ADELAIDE, AAP – The development of a sustainable water supply for South Australia’s north, to help support economic growth, will be examined through a $15 million commitment from the state and federal governments.
The money will be used to develop a business case for the Northern Water Supply project which could include construction of a desalination plant in the upper Spencer Gulf to reduce reliance on the Great Artesian Basin and the River Murray.
Deputy Prime Minister Barnaby Joyce said delivering a secure and sustainable water source would drive the growth of regional communities and industries.
“A safe, reliable and sustainable water source will improve water security, create jobs and help unlock the economic potential of new and expanded opportunities for businesses in the state’s north,” Mr Joyce said.
To support the business case, the SA Government has entered into an agreement with SA Water, BHP and Oz Minerals to address the region’s water needs.
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South Australian Premier Steven Marshall said it was important for the government to play a coordinating role to bring together a range of potential customers to make the project possible.
“This project is a once-in-a-lifetime opportunity to secure a brighter future for South Australia and create jobs in an environmentally sustainable way,” Mr Marshall said.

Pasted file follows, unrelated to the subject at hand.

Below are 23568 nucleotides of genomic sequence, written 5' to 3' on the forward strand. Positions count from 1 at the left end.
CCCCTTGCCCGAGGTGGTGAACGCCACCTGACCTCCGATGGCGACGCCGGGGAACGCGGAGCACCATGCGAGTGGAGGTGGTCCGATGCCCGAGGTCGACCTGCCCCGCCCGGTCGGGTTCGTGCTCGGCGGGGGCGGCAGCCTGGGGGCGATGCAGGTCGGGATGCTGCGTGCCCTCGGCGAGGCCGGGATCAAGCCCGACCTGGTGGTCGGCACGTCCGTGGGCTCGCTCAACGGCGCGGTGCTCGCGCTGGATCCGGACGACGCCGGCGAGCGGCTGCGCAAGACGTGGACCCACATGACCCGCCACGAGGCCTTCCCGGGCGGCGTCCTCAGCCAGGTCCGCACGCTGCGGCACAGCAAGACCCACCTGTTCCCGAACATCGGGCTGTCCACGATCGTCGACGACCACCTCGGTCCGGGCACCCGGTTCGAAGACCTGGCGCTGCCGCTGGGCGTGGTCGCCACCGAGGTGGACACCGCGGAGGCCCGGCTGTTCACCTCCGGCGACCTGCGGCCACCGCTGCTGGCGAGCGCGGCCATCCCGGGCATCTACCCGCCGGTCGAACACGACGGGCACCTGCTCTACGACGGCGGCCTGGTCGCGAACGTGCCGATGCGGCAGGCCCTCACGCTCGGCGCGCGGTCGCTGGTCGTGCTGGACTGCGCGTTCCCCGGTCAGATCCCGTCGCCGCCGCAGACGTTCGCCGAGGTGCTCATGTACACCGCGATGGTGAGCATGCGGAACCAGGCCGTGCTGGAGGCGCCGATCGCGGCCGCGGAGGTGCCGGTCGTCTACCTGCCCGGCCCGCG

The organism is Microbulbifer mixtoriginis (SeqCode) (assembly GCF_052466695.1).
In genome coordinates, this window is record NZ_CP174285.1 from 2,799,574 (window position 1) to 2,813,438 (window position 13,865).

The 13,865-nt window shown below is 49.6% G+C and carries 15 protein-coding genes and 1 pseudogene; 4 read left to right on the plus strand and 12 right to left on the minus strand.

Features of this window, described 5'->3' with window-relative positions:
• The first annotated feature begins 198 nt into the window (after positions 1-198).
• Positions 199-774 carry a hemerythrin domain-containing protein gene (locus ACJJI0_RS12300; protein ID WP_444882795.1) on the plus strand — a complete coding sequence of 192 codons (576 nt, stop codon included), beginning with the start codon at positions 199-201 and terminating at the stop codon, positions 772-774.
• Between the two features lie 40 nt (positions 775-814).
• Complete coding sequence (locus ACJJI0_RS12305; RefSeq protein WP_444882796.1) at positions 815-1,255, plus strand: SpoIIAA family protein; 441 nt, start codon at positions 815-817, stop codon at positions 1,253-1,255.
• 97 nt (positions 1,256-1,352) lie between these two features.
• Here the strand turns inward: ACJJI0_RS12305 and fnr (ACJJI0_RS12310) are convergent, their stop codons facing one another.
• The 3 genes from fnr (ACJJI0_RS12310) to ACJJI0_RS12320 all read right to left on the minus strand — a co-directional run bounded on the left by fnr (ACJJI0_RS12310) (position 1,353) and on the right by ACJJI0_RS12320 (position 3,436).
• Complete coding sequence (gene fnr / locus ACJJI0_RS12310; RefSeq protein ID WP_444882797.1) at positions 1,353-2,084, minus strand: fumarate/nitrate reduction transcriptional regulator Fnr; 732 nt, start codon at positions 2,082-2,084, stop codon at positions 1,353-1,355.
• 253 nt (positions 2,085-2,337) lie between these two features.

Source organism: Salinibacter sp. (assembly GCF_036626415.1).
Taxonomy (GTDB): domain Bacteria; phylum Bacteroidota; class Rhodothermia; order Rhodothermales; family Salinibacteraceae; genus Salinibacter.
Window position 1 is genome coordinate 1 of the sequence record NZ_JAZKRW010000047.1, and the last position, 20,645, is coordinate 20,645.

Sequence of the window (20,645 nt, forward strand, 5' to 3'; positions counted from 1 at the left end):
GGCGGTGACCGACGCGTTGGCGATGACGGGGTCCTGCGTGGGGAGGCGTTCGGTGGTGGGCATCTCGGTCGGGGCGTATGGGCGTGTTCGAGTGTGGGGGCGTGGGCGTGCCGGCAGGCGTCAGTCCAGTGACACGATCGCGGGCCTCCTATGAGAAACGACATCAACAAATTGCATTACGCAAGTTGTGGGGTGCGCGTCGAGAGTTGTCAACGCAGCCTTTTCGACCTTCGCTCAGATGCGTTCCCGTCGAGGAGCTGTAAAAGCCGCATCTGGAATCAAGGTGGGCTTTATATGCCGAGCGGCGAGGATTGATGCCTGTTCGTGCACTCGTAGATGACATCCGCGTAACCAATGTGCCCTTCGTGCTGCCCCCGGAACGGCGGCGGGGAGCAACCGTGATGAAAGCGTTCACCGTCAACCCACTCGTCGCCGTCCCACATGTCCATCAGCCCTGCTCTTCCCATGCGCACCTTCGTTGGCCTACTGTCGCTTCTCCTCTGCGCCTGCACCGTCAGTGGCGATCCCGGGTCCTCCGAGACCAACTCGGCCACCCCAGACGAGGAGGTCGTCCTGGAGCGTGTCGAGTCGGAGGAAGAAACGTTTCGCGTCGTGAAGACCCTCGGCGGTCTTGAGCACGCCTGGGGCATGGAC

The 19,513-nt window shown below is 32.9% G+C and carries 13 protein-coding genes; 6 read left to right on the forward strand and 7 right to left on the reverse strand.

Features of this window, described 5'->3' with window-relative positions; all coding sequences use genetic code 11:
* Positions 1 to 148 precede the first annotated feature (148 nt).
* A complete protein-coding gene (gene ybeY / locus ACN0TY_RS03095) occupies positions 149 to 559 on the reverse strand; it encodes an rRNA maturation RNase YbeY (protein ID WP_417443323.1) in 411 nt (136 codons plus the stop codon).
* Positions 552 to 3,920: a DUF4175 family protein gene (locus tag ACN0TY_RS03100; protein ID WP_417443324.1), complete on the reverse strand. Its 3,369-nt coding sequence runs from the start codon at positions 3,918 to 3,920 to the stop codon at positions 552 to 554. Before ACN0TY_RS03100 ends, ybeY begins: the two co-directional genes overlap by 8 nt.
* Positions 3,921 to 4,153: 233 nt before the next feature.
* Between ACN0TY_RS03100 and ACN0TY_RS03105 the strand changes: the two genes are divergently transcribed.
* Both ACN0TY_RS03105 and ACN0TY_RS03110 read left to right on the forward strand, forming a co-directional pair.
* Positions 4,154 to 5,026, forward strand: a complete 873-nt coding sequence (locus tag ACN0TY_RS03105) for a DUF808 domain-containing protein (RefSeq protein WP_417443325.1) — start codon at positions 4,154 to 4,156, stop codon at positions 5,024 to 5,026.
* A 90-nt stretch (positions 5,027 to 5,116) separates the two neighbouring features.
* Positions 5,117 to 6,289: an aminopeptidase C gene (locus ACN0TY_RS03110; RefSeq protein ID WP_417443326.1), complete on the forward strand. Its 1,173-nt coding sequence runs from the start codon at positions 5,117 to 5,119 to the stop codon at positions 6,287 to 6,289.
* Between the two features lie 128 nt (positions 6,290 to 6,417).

“We are always looking for ways to ensure we are using water efficiently because ongoing and secure access to water is integral to economic growth.”
BHP Asset President Jennifer Purdie said BHP said the project had the potential to support industry and agriculture in rural and regional South Australia, by improving water stewardship and creating opportunities for future investment and jobs.
“This is a positive step forward in BHP’s commitment to make our Olympic Dam operations more sustainable,” she said.
“South Australia has an important role to play in producing the high-quality copper the world needs to grow and decarbonise, and these types of projects can help us deliver more sustainably now and into the future.”
OZ Minerals Chief Executive Andrew Cole said the company was keen to play a part in collectively exploring a sustainable way forward.
“Water is an essential consumable for our operations and a critical resource for our stakeholders, particularly for the communities in which we operate, so we recognise the need to responsibly consume this water,” he said.
“One of our aspirations as a modern mining company is to strive to minimise water use and add value when we do.”
SA Water Chief Executive David Ryan in the face of a changing climate it was critical to be thinking ahead to ensure fit for purpose water was secured for the long term.